Student life

Demographics of Undergraduate student body Fall 2012[31]
African American 7.9%
Asian American 16.0%
White American 40.3%
Hispanic American 21.2%
Native American 2.3%
International 4.4%
Multiple Ethnicities 6.2%
Other/Not Stated 1.7%

Much of the student life at UNLV revolves around its Student Union, or SU. The SU houses the offices for its student government and student organizations on its third floor.

Student government

The Consolidated Students of the University of Nevada, Las Vegas, abbreviated CSUN, is the undergraduate student government at UNLV. It is a body that consists of an executive board, a senate of 25 members from all of the colleges at UNLV, a judicial council, and directors that plan and organize events and marketing. CSUN currently has an annual budget of about 1 million U.S. dollars that is funded through student fees. The senate ways and means committee determines how that the CSUN budget will be divided up to be set aside for such items as student organization funding and scholarships. The final say on spending in CSUN is the senate.[32]

Together with UNLV, CSUN founded an on-campus preschool in 1974 as part of the College of Education. Both students and staff can utilize this accredited preschool.[33]

The graduate student government at UNLV is separate from the undergraduate student government. The Graduate & Professional Student Association, or GPSA, is the graduate student government at UNLV.[34]

Student organizations

According to U.S. News, UNLV has over 250 student organizations.[35] To become a student organization, the organization must become recognized by UNLV's Office of Civic Engagement and Diversity.[36]

The Rebel Yell

The Rebel Yell is the student newspaper on campus. It covers many topics about higher education in Nevada and the state of UNLV as well. The Rebel Yell extensively covers CSUN senate meetings and elections. It is printed twice weekly and also posts its articles online.[37]

Greek life

Interfraternity Council

Panhellenic Conference

Multicultural Greek Council

National Pan-Hellenic Council


The Las Vegas Strip can be seen in the distance from various points on the UNLV campus

The main campus of UNLV is located on a 332-acre land grant[38] in centrally located Paradise, Nevada.

Midtown UNLV is an ongoing private-public development along Maryland Parkway, a border street to the University of Nevada, Las Vegas. Development began in 2002 and the purpose is to expand the university to meet the demands of a major university in the Las Vegas metropolitan area. The project is designed to improve the "front door" of the University by improving amenities for students and businesses along Maryland Parkway. The goals are to reduce vacant spaces, lower business turnover rates, as well as create new space for the University to expand. Additionally, the project aims to create new housing developments close to campus. Major funding is through state funding sources along with private donations.[39]


The University of Nevada, Las Vegas has created an Urban Sustainability Initiative that strives to implement sustainable practices both on campus and in the larger Las Vegas community.[40] In addition to having two campus buildings in the process of LEED Silver Certification and one building in the process of LEED Gold Certification, UNLV has reduced its use of electricity and natural gas by 38 percent per square foot since 2001 by retrofitting older campus buildings.[41] In the 2009 edition of the Sustainable Endowment Institute’s College Sustainability Report Card, University of Nevada-Las Vegas received a grade of "C".[42]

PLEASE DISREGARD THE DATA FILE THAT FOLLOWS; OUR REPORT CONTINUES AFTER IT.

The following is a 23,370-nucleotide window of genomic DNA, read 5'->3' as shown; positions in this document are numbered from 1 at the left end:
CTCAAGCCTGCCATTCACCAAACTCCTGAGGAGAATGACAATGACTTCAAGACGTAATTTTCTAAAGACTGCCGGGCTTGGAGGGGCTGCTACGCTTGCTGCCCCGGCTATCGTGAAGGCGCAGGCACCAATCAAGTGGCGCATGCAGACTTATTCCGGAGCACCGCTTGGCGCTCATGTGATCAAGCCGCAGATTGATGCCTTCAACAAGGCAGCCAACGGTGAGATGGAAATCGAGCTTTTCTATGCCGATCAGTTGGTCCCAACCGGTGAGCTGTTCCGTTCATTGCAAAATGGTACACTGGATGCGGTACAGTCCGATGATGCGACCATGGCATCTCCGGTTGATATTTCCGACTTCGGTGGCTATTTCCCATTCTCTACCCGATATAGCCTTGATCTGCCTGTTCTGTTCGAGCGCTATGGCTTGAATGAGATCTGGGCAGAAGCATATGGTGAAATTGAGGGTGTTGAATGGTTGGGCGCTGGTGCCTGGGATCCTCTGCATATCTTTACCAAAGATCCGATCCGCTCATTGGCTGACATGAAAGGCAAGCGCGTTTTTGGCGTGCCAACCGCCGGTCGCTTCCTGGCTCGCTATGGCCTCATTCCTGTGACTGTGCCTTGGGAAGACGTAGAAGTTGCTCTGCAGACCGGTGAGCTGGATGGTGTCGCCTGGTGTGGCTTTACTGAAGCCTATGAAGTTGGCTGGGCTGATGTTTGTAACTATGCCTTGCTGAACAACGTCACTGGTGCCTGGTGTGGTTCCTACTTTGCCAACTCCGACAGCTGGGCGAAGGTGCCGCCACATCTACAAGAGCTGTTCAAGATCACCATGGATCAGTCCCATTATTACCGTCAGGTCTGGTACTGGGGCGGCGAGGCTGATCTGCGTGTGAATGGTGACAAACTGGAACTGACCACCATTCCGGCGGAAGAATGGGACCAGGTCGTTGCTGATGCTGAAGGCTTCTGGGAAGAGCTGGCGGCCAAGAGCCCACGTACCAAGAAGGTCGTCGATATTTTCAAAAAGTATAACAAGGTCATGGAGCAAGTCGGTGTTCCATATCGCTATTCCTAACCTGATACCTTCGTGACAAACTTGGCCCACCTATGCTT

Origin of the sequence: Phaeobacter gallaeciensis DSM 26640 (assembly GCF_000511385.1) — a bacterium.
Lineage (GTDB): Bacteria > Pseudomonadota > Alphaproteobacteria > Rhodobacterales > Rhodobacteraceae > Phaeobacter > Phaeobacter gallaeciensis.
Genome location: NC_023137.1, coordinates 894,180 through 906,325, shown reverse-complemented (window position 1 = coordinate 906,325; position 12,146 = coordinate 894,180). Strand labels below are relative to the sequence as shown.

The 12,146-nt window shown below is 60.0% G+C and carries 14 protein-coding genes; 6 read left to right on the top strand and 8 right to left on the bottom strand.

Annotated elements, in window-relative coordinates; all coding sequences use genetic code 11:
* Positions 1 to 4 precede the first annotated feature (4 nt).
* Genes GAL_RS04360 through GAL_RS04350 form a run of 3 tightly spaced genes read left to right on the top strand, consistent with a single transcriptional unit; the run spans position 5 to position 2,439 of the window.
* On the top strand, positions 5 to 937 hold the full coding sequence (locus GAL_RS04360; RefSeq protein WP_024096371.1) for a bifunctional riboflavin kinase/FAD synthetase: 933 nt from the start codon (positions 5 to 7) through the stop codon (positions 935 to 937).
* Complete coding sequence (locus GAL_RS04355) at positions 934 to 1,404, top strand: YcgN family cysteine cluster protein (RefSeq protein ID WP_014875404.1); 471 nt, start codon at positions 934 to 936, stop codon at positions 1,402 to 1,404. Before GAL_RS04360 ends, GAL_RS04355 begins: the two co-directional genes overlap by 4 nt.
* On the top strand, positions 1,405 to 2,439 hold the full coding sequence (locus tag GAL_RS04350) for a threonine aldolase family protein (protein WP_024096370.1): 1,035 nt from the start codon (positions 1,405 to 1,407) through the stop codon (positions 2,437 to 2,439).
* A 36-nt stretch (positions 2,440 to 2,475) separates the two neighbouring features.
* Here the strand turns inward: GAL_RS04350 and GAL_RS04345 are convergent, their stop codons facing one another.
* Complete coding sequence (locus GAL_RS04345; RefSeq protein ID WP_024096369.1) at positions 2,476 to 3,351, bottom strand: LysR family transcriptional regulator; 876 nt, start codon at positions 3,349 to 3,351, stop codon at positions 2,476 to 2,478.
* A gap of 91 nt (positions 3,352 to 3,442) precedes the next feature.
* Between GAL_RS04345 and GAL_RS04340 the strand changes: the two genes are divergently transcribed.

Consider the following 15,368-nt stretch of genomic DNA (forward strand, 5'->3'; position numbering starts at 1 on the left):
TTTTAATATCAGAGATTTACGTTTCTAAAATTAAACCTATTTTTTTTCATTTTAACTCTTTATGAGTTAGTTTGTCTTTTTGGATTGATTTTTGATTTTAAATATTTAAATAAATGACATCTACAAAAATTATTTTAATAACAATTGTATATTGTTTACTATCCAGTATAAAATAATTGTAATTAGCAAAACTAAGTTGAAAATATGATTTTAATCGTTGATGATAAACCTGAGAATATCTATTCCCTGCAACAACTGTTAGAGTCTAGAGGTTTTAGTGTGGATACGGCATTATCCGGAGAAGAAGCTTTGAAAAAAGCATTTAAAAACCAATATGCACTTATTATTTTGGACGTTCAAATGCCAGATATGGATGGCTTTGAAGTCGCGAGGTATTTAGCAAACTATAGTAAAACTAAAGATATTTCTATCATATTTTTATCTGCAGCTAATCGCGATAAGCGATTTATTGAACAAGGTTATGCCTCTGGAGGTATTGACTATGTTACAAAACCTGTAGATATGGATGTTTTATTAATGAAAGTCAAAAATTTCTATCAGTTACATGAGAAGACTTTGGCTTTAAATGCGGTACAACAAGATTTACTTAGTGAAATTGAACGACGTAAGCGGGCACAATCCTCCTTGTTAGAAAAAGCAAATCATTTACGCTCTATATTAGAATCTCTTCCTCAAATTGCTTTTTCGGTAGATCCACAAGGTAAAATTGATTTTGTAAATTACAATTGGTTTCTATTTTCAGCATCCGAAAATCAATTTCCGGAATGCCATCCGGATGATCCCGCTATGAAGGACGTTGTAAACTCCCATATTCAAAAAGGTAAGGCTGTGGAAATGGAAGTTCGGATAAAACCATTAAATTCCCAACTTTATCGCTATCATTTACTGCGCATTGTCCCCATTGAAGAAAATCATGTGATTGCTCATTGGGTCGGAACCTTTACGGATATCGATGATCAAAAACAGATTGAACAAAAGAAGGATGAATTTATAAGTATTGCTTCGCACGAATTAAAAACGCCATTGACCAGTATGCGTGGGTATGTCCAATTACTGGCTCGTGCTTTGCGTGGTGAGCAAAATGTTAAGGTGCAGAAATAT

The Science and Engineering building received a LEED Silver rating in March 2009. SEB achieved this rating by using recycled glass, steel, concrete, and wood. More than 60% of the leftover construction materials were recycled. The roof of SEB was made to reflect 92 percent of sunlight. This reduces the amount of heat absorbed into the building and therefore, reduces energy needed to cool the building. Incoming air to SEB is also pre-cooled through evaporation so the need for air conditioning is reduced. High performance window glazing also allows light to come in while keeping the building insulated. Occupancy sensors allow lights to automatically turn off when a room is not occupied, saving electricity. Low-flow sinks, toilets, and showers, as well as a drip irrigation system for the native desert landscape reduces water usage by 42%. SEB also uses a reclaimed water system that captures wastewater, providing 750 gallons of water a day that is used to flush toilets.[43]

The Greenspun College of Urban Affairs building of the University of Nevada, Las Vegas received a LEED Gold rating in April 2010.[44]

In 2009, UNLV received the Cashman Good Government Award for the campus' sustainability measures. UNLV earned the award for "maintaining consistent energy costs despite substantial campus growth," saving nearly $11 million from 2001-2009. UNLV was also recognized for managing the xeric demonstration garden and for its recycling efforts.[45]

Residence halls

There are four different residence hall complexes on the campus. Dayton Complex, Tonopah Complex, South Residential Complex (SOU), Upper Class Complex (UCC).


UNLV has several libraries (University Libraries) on the main campus. The biggest library on campus is the Lied Library located in the center of campus. Opened in 2001, the 301,000-square-foot (28,000 m2), $58 million facility is named for real estate entrepreneur Ernst W. Lied.[8]